Foreword Reviews

Can You See If I'm a Bee?

Clarion Rating: 4 out of 5

Learning about pollinators is fun in the picture book Can You See If I’m a Bee?

Melissa Garrick Edwards’s colorful and informative picture book Can You See If I’m a Bee? distinguishes between bees and other pollinating insects, showing why they are all important to humans.

With its playful rhyming text, detailed, lifelike illustrations, and wealth of facts about amazing insects, this book makes learning about bees fun. It intones that bees can fly forward, backward, sideways, and hover in the air; can communicate, and even give directions to the best flowers by shaking their bodies; and that a single queen bee lays thousands of eggs.

Several different species of bees are introduced, with the audience challenged to recognize the differences between them and other insects that may look, act, and even pollinate like bees, but that are not bees at all. And the book’s descriptions of weird insect characteristics and behaviors pique interest: spotted bees, it says, steal the nests of other bees, and little green bees love to drink human sweat. There are also graphic and frightening descriptions of insect behavior: the robber fly, which resembles a bumblebee, grasps its prey with its strong legs, injects poisonous enzymes into its head, and then makes a meal of it, for example.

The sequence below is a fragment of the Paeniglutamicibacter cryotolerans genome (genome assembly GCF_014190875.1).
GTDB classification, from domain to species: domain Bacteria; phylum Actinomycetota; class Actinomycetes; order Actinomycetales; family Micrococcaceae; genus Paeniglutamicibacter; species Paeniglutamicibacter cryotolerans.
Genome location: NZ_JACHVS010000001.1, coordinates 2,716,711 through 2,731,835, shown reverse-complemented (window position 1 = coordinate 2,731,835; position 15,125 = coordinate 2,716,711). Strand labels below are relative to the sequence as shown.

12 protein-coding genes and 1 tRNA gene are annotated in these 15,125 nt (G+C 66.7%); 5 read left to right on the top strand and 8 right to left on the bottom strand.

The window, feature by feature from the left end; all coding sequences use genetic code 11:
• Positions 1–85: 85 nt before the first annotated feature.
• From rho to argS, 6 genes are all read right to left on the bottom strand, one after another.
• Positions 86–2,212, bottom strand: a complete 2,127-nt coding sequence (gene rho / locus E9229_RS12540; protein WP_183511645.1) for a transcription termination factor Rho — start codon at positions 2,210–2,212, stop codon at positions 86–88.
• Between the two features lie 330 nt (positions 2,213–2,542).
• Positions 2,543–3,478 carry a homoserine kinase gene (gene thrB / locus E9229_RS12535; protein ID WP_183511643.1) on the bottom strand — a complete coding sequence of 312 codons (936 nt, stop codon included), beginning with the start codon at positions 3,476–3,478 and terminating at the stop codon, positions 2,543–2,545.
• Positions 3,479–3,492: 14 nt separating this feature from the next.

The book’s devotion to its rhyme scheme results in some awkward sentences and bumpy rhythms. But pollination is described in accessible language, alongside large, clear illustrations that show how pollen clings to a bee’s hairy legs and other body parts, and how the pollen is then carried from flower to flower as the bee flies about drinking nectar. Advice for observers on how to avoid getting stung comes in, as do identifying details about non-threatening insects; advice for joining the effort to protect bees makes the book actionable, too.

Learning about pollinators is fun in the picture book Can You See If I’m a Bee?, which introduces the amazing worlds of bees and pollinating insects, encouraging their protection.

Reviewed by Kristine Morris

Disclosure: This article is not an endorsement, but a review. The publisher of this book provided free copies of the book and paid a small fee to have their book reviewed by a professional reviewer. Foreword Reviews and Clarion Reviews make no guarantee that the publisher will receive a positive review. Foreword Magazine, Inc. is disclosing this in accordance with the Federal Trade Commission’s 16 CFR, Part 255.

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